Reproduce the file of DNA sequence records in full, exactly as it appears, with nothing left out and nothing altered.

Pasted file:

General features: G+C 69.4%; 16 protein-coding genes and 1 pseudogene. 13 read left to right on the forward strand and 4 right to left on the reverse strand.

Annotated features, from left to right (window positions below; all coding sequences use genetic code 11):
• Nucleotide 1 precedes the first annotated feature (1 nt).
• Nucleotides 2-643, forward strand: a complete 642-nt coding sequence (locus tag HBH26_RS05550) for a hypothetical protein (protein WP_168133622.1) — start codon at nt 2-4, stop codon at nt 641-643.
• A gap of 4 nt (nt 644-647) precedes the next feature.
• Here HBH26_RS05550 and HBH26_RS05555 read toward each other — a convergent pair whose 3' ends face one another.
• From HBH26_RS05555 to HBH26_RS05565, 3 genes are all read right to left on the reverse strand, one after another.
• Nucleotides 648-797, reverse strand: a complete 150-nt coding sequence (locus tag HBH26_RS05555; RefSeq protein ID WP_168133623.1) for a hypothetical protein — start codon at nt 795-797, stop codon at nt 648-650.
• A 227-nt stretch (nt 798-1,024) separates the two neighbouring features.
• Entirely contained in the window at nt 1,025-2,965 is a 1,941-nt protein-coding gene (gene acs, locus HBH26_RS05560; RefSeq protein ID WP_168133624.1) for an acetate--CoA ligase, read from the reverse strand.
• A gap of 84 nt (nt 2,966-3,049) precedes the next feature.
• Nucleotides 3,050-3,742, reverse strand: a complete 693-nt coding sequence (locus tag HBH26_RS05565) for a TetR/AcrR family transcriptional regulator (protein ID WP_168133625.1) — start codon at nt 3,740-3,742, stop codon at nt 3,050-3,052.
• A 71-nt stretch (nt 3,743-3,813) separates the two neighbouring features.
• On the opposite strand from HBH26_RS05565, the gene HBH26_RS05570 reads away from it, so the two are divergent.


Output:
General features: G+C 69.4%; 16 protein-coding genes and 1 pseudogene. 13 read left to right on the forward strand and 4 right to left on the reverse strand.

Annotated features, from left to right (window positions below; all coding sequences use genetic code 11):
• Nucleotide 1 precedes the first annotated feature (1 nt).
• Nucleotides 2-643, forward strand: a complete 642-nt coding sequence (locus tag HBH26_RS05550) for a hypothetical protein (protein WP_168133622.1) — start codon at nt 2-4, stop codon at nt 641-643.
• A gap of 4 nt (nt 644-647) precedes the next feature.
• Here HBH26_RS05550 and HBH26_RS05555 read toward each other — a convergent pair whose 3' ends face one another.
• From HBH26_RS05555 to HBH26_RS05565, 3 genes are all read right to left on the reverse strand, one after another.
• Nucleotides 648-797, reverse strand: a complete 150-nt coding sequence (locus tag HBH26_RS05555; RefSeq protein ID WP_168133623.1) for a hypothetical protein — start codon at nt 795-797, stop codon at nt 648-650.
• A 227-nt stretch (nt 798-1,024) separates the two neighbouring features.
• Entirely contained in the window at nt 1,025-2,965 is a 1,941-nt protein-coding gene (gene acs, locus HBH26_RS05560; RefSeq protein ID WP_168133624.1) for an acetate--CoA ligase, read from the reverse strand.
• A gap of 84 nt (nt 2,966-3,049) precedes the next feature.
• Nucleotides 3,050-3,742, reverse strand: a complete 693-nt coding sequence (locus tag HBH26_RS05565) for a TetR/AcrR family transcriptional regulator (protein ID WP_168133625.1) — start codon at nt 3,740-3,742, stop codon at nt 3,050-3,052.
• A 71-nt stretch (nt 3,743-3,813) separates the two neighbouring features.
• On the opposite strand from HBH26_RS05565, the gene HBH26_RS05570 reads away from it, so the two are divergent.